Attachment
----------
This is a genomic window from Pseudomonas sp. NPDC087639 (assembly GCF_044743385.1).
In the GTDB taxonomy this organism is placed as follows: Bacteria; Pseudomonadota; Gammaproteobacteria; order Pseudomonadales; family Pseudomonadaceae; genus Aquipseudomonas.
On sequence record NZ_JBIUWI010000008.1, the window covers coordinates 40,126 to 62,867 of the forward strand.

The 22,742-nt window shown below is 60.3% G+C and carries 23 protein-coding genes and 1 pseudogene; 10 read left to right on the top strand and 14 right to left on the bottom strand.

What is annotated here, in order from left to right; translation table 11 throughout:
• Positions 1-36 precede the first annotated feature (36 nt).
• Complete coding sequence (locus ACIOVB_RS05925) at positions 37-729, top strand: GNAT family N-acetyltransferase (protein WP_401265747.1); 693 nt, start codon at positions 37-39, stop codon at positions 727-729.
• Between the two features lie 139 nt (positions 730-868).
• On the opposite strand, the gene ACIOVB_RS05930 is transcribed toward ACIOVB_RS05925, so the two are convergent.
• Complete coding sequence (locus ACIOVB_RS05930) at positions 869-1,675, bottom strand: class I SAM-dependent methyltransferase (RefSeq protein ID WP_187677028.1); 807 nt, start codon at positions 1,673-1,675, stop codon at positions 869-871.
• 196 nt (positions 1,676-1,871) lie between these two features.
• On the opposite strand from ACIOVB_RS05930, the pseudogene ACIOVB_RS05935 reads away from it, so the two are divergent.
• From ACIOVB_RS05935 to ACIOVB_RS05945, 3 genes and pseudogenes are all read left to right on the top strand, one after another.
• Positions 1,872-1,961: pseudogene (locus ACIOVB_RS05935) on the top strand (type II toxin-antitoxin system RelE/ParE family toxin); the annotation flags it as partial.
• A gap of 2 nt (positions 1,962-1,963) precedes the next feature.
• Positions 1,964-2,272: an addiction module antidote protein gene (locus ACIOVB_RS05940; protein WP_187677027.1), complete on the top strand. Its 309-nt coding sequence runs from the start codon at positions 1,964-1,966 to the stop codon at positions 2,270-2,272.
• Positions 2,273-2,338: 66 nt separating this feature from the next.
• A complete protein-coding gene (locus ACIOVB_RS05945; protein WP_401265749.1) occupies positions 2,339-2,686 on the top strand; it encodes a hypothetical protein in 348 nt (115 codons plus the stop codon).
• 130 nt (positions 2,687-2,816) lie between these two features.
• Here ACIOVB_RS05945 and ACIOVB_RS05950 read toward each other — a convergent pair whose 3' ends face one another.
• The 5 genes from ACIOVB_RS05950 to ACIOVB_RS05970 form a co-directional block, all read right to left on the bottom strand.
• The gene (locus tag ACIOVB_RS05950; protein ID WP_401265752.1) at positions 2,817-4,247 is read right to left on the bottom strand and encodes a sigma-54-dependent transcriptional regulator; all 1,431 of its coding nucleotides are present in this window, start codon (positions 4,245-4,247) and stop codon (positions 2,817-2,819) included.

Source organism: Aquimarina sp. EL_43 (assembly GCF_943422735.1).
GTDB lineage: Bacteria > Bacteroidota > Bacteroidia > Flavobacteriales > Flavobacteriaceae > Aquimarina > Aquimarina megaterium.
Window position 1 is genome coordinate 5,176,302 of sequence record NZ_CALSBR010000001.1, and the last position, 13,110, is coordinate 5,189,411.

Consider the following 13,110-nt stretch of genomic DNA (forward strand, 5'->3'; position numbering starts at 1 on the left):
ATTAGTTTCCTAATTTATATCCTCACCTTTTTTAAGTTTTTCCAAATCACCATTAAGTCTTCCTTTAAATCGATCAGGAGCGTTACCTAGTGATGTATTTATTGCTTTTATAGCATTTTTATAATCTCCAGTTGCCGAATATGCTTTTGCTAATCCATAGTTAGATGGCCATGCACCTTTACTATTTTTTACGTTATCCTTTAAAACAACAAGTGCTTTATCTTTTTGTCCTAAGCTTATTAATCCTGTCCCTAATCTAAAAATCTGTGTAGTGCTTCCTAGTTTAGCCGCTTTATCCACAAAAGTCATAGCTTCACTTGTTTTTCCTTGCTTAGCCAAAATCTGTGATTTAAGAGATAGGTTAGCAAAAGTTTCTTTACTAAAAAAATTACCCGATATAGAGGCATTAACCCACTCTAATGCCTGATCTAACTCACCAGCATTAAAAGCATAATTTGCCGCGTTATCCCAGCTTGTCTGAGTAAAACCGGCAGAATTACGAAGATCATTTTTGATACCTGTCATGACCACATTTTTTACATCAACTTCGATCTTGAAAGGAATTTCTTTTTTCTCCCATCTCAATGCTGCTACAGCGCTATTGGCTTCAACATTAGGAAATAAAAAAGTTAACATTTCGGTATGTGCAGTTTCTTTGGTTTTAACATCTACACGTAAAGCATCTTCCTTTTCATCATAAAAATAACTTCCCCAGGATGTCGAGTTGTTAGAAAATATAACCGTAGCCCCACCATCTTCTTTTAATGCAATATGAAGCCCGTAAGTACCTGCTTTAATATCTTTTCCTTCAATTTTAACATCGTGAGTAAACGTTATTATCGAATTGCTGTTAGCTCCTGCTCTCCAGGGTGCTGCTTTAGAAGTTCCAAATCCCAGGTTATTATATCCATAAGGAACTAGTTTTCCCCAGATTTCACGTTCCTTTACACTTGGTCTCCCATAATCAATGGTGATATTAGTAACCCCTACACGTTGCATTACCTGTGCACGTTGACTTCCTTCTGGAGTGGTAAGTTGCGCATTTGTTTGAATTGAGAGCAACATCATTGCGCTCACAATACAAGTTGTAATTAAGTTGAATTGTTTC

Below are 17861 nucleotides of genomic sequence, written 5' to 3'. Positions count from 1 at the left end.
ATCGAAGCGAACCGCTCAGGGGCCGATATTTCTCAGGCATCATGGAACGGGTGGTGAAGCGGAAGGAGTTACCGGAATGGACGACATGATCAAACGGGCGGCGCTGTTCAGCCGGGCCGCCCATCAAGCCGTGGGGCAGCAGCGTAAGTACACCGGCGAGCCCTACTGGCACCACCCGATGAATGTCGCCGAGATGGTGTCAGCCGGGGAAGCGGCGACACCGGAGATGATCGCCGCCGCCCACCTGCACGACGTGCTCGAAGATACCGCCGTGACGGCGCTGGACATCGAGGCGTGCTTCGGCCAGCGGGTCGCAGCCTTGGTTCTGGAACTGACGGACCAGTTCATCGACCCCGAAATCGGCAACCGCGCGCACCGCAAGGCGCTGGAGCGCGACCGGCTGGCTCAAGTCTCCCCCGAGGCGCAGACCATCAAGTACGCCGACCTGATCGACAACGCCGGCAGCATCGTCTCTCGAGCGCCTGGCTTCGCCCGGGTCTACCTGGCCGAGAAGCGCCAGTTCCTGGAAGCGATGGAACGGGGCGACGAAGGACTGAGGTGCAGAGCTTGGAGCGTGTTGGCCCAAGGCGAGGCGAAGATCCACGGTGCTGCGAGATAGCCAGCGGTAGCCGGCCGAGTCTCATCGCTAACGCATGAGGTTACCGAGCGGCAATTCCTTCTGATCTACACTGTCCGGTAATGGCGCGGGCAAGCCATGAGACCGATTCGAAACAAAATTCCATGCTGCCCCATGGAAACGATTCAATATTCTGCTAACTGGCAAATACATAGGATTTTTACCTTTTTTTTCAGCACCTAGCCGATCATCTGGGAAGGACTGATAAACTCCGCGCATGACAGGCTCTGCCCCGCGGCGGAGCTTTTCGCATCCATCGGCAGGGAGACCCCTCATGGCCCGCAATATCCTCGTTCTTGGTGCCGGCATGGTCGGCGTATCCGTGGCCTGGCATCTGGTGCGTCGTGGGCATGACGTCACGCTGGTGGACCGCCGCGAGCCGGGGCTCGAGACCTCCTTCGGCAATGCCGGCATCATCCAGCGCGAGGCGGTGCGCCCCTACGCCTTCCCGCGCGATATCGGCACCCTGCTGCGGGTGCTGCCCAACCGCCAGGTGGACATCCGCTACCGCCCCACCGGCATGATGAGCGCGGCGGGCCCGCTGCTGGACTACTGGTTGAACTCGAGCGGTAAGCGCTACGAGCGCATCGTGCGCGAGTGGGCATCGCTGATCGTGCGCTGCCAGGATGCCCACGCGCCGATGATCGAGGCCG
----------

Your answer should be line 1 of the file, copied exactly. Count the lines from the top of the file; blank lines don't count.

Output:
This is a genomic window from Pseudomonas sp. NPDC087639 (assembly GCF_044743385.1).